• comprehend all the principal methods used by astrologers to convert an arc of direction into a time of life, and be able to apply them to any direction you calculate.

Lesson 6. Directions between planets (the semi-arc method)

After completing Lesson 6 you will:

  • be able to calculate all directions involving two planets or points not located on the angles of the chart, using the ‘mixed ascensions’ or proportional semi-arc method employed by Ptolemy, Placidus, and most of the medieval astrologers.
  • be acquainted with ancient and medieval modes of describing these calculations.

Lesson 7. Hyleg, alcochoden, and the length of life

After completing Lesson 7 you will:

  • have a detailed grasp of the traditional use of primary directions to determine the length of a native’s life, from the earliest Greek sources through the medieval Perso-Arabic authors and into the European Renaissance.
  • be conversant with the technical vocabulary surrounding these techniques, including the rarely explained horimaea, and be equipped to apply them to real charts.

Lesson 8. Directions in the Renaissance: the Regiomontanian revolution

After completing Lesson 8 you will:

  • understand the issues leading to a reinterpretation of Ptolemy initiated by Arabic authors of the late Middle Ages and popularized during the Renaissance.
  • be able to calculate all directions involving two planets or points not located on the angles of the chart using the position-circle method employed by Argol, Morinus, William Lilly, and most other astrologers of this era.

William Lilly
William Lilly
Lesson 9. Placidus and the neo-Ptolemaic method

After completing Lesson 9 you will:

  • understand the major changes introduced in the 17th century by Placidus and his followers, even as they strove to re-establish the teachings of Ptolemy – changes which remain part of the technique of primary directions even today.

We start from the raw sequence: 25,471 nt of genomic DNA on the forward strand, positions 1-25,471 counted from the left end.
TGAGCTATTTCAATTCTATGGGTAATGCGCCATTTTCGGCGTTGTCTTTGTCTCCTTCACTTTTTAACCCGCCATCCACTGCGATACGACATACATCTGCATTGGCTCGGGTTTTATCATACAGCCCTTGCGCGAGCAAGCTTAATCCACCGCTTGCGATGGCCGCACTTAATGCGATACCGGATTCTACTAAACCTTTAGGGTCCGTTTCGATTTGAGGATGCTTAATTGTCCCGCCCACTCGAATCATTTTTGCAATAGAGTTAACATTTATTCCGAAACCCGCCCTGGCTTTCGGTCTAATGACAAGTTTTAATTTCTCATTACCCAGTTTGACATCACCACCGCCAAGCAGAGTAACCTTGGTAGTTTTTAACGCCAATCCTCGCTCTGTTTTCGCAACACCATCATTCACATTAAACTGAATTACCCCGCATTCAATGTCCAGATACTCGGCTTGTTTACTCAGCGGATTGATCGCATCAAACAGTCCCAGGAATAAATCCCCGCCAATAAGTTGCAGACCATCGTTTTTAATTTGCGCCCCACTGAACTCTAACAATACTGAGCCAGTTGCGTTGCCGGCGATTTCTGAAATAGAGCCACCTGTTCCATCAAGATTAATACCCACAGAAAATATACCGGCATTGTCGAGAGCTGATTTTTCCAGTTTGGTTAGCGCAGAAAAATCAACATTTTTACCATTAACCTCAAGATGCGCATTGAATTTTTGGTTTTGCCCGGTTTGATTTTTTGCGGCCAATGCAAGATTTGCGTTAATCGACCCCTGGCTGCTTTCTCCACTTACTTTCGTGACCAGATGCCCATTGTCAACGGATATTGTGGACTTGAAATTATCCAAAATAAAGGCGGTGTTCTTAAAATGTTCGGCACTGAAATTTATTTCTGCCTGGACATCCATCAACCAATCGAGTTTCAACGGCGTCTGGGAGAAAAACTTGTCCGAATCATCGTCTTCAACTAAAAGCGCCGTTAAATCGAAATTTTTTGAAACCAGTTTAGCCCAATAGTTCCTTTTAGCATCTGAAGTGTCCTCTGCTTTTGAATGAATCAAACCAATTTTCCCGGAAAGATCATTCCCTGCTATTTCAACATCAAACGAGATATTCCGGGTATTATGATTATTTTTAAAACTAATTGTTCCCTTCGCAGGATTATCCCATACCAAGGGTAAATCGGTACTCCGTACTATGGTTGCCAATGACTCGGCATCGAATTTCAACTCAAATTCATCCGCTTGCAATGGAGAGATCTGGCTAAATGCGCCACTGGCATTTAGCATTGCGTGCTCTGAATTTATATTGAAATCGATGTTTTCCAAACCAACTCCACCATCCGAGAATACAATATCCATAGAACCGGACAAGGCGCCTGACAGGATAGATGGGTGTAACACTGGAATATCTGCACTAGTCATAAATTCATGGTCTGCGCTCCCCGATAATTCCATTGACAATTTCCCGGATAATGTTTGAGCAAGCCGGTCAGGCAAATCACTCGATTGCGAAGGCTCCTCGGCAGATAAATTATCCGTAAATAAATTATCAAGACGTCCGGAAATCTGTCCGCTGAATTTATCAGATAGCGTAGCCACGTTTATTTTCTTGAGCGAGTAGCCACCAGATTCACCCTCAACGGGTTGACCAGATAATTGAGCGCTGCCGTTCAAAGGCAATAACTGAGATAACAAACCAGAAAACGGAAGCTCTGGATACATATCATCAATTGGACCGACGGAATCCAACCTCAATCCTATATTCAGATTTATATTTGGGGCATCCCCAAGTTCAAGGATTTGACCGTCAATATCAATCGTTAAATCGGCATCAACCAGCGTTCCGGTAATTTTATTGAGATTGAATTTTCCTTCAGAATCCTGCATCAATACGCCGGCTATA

• be conversant with the terminology of Placidean astrology, and able to calculate mundane aspects, parallels, and Placidean directions ‘under the pole’ for any chart.

Lesson 10. Directions and the hierarchy of prediction

After completing Lesson 10 you will:

  • understand the role of primary directions in relation to other traditional predictive techniques such as annual revolutions and profections, transits and ingresses, as well as more recent techniques such as secondary directions and progressions.
  • be able to combine several of these techniques to real charts in order to gain greater precision and detail.

Lesson 11. Modern developments and reinterpretations

After completing Lesson 11 you will:

  • have a clear understanding of the changes and developments introduced into the theory and practice of primary directions during the 19th and 20th centuries by a number of astrologers, including John Worsdale, A. J. Pearce, W. R. Old (Sepharial), Alan Leo and E. C. Kühr.
  • be able to compare modern and traditional methods and form an opinion on their respective merits.

Lesson 12. Calculating directions using computer software

After completing Lesson 12 you will:

  • be aware of the existing selection of astrological software offering primary directions, their advantages and limitations.
  • be able to make use such software to produce any particular style of primary directions desired – whether that of Ptolemy, the medieval Perso-Arabic astrologers, Morinus, Placidus, Lilly, or more modern authors.